Film on Gujarat banned in Goa

SANDESH PRABHUDESAI, PANAJI | 24 May 2002 22:54 IST

The Election Commission in Goa has banned a documentary on Gujarat carnage, claiming that it has a potential to create communal tension in the state when Assembly elections are round the corner.

The police have accordingly been instructed to seize all the video cassettes.

The issue began with the police seizing one such cassette from a Congressman in Velim constituency in South Goa, while it was being viewed in public.

There are conflicting versions whether it is the same Hey Ram video film by Gopal Menon, which was released in Delhi a month ago and was publicly viewed in Goa at a function organised in association with Sahamat.

According to R P Pal, the joint electoral officer, the film is an edited version of Hey Ram, with some additional clippings being inserted into it, depicting failure of the Gujarat government led by the BJP as well as the prime minister.

Pal however admits that none of the officials, including the state chief secretary, have seen the original Hey Ram, but have opined that the documentary is objectionable.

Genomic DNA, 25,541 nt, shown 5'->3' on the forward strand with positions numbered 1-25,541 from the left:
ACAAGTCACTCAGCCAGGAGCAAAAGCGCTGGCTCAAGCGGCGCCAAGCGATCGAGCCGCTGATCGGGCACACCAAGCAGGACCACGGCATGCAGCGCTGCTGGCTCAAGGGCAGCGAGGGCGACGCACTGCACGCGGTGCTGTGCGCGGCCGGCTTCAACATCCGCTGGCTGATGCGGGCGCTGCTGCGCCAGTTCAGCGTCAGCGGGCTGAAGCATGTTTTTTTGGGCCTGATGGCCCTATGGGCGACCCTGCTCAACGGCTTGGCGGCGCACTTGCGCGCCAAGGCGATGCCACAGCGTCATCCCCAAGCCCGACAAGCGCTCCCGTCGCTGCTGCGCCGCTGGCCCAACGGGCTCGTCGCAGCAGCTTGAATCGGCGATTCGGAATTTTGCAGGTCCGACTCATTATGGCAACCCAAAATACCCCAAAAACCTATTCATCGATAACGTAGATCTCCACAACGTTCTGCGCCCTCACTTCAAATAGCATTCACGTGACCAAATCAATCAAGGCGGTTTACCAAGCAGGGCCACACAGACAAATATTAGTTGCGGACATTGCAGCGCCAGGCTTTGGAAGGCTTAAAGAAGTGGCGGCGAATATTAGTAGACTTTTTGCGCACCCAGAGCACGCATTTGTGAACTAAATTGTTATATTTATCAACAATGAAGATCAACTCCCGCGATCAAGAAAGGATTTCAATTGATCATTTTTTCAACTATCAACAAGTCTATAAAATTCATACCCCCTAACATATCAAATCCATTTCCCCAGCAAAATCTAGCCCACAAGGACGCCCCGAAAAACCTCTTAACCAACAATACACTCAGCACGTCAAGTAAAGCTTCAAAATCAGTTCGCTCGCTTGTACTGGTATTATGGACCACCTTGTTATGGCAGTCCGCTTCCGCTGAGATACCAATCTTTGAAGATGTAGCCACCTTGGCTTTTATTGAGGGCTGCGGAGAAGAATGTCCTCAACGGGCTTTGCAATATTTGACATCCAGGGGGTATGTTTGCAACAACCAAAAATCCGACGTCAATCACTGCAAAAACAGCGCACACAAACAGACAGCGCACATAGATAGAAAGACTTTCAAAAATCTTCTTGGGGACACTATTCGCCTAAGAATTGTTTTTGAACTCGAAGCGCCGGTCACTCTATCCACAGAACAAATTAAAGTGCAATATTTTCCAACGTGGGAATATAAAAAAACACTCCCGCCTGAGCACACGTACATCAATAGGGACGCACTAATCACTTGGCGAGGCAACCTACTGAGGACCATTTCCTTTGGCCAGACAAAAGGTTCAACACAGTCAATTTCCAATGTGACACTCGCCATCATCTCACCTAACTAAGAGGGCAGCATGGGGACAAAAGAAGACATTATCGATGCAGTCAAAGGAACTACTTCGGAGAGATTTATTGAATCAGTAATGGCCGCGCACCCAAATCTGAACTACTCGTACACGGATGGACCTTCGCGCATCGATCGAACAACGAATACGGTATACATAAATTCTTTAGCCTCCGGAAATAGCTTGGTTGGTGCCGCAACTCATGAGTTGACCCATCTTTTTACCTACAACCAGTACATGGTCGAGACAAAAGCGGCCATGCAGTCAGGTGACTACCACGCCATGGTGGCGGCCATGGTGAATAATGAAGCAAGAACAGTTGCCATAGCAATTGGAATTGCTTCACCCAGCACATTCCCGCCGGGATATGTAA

Meanwhile, the cassette has also been sent to the chief election commission, for further comments and instructions on the matter, including taking action against those who were possessing and showing the cassette.

Though there was no official complaint from the ruling BJP camp in this regard, chief minister Manohar Parrikar had publicly cautioned the authorities regarding the film, stating that it would create communal tension.

Based on the instructions from the election commission, the police have decided to seize any such cassette under section 153 A of IPC, which deals with promoting enmity between different groups on grounds of religion, race, place of birth or residence, language etc.

Expressing shock over the seizure, Adv Amrut Kansar, belonging to the Forum for Communal Harmony, opines that it is a very human document. It consciously places the carnage in Gujarat in the perspective of Mahatma Gandhi’s philosophy of communal harmony and calls for Hindu-Muslim unity.

The brunt of the criticism of those interviewed is not against any particular community but the police, states Vidyadhar Gadgil, another social activist. There is an instance of a Muslim family finding refuge in a Hindu household and shots of peace marches for communal harmony and an end to violence, he adds.

According to Pal, however, the content of the video film matches with the Congress strategy of making Gujarat carnage a national issue. "We cannot take a risk of it being an excuse to create communal tension during election period", he states.


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